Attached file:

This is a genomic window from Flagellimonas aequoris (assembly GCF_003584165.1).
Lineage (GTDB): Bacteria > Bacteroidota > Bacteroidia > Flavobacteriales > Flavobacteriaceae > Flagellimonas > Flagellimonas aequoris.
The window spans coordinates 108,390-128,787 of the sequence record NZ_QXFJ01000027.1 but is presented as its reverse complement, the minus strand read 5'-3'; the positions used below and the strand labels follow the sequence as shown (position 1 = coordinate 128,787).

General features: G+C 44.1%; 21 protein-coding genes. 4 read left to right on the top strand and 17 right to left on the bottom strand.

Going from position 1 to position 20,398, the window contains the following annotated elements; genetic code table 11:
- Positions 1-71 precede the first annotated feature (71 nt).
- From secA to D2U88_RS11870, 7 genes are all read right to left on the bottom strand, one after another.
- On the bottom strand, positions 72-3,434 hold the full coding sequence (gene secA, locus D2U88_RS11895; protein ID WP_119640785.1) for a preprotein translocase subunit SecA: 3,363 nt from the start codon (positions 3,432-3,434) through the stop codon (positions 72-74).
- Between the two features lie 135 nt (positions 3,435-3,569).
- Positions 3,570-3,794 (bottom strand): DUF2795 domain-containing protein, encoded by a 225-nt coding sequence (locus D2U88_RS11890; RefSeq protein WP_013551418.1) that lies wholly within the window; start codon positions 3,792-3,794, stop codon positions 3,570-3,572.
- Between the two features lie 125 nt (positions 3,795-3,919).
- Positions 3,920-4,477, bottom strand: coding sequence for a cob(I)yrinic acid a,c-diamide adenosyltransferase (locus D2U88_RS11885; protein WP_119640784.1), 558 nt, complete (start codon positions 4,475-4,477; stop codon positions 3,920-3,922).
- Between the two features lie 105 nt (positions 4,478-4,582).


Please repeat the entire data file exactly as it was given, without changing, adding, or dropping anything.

This is a genomic window from Flagellimonas aequoris (assembly GCF_003584165.1).
Lineage (GTDB): Bacteria > Bacteroidota > Bacteroidia > Flavobacteriales > Flavobacteriaceae > Flagellimonas > Flagellimonas aequoris.
The window spans coordinates 108,390-128,787 of the sequence record NZ_QXFJ01000027.1 but is presented as its reverse complement, the minus strand read 5'-3'; the positions used below and the strand labels follow the sequence as shown (position 1 = coordinate 128,787).

General features: G+C 44.1%; 21 protein-coding genes. 4 read left to right on the top strand and 17 right to left on the bottom strand.

Going from position 1 to position 20,398, the window contains the following annotated elements; genetic code table 11:
- Positions 1-71 precede the first annotated feature (71 nt).
- From secA to D2U88_RS11870, 7 genes are all read right to left on the bottom strand, one after another.
- On the bottom strand, positions 72-3,434 hold the full coding sequence (gene secA, locus D2U88_RS11895; protein ID WP_119640785.1) for a preprotein translocase subunit SecA: 3,363 nt from the start codon (positions 3,432-3,434) through the stop codon (positions 72-74).
- Between the two features lie 135 nt (positions 3,435-3,569).
- Positions 3,570-3,794 (bottom strand): DUF2795 domain-containing protein, encoded by a 225-nt coding sequence (locus D2U88_RS11890; RefSeq protein WP_013551418.1) that lies wholly within the window; start codon positions 3,792-3,794, stop codon positions 3,570-3,572.
- Between the two features lie 125 nt (positions 3,795-3,919).
- Positions 3,920-4,477, bottom strand: coding sequence for a cob(I)yrinic acid a,c-diamide adenosyltransferase (locus D2U88_RS11885; protein WP_119640784.1), 558 nt, complete (start codon positions 4,475-4,477; stop codon positions 3,920-3,922).
- Between the two features lie 105 nt (positions 4,478-4,582).